Bowling over yourself

LA’s Nomi Isak (nomiisak) combines inclusions and translucent, layers and colors, rough edges and cutouts into a delightful bowl. Rather than carefully exploring each ingredient on its own, she gives them a whirl all at once and it works.

Nomi gets out of her own way. Sounds easy but for some of us, it isn’t.

This week’s StudioMojo is about that same concept. Now more than ever we shuffle fires, storms, wars, worries, and to-do lists into the background. How do you shove all that aside to play? Join us as we find a way.

Life lessons in polymer

Seana Bettencourt welcomes May with a new attitude on

Ontario’s Seana Bettencourt has come through some health concerns and it looks like her creativity has been pumped into high gear.

These pendants (and more on FB) were made at a spring guild conference. Seana has taken bits of techniques she’s recently learned, mixed them with hard-won life lessons to make her own distinctive and stunning pendants that let her own spirit shine through. Exciting when that happens to us.

Outback polymer

Crothers on PCDaily

Western Australia’s Debbie Crothers is venturing farther and farther into the outback. Or so it seems.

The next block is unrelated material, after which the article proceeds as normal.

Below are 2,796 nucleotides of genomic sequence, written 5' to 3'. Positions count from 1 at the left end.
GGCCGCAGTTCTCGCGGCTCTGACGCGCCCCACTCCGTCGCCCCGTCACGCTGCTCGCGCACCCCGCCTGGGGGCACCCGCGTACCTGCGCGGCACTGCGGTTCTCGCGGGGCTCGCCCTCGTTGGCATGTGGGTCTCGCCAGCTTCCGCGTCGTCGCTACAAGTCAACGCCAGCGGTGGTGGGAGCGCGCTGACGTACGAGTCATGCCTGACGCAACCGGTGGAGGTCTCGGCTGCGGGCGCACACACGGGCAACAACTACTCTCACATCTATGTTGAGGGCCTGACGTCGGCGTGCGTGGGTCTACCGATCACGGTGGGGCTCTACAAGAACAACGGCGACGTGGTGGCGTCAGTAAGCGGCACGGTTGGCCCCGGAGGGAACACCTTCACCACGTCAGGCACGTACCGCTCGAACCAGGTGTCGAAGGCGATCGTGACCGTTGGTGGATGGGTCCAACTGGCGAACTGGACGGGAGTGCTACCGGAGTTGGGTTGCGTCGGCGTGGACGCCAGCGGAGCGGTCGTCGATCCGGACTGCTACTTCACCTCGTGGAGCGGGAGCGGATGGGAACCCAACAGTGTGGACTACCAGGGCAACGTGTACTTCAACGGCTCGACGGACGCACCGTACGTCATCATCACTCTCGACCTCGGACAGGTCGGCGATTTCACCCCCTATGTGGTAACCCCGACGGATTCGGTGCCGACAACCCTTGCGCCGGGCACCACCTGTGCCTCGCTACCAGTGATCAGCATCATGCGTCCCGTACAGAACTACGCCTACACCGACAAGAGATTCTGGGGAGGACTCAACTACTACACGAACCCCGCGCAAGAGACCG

These are some of her latest polymer creations using all sorts of inclusions and something familiar but unnamed. What are you guessing?

Some of the beads are carved, painted, textured. The shapes vary and the colors are pure Aussie.

Debbie says that the more grungy the beads get, the better she likes them. She’s unearthed them for upcoming Art in the Outback workshops.


Study them more closely on Facebook, Flickr and see what she’s teaching on CraftArtEdu. She’s pinned all over the place on Pinterest.

Sculptural effect from inclusions

Big hollow polymer beads with inclusions are the latest creation from Christine Dumont who is also the founder of the popular European Voila Web site.

In the new beads small fluted “ossocopia” are embedded in the clay, with the tips of their horns protruding or with concave saucers recessed into layers of color, the newest twist in her sculptural approach to polymer beads.

Christine has been teaching workshops online and in several countries. Her butterfly beads flutter all over Europe. She’ll be teaching at Polymer Pamper Play in the UK in March. I hope your weekend is filled with lots of pamper and play.

Haunani’s spring pod

One of my favorite polymer clay pieces for spring is this pod/sprout from Lindly Haunani. It’s quintessentially spring with natural colors and shape. The texture comes from sand mixed into the clay. You can read about Lindly’s inclusions here.

But even better than the pod itself is the memory of the Shrine Mont conference perhaps ten years ago when lots of us wore them in celebration of the season and for the fun of it. Wearing it today brings the celebration back again and makes me smile.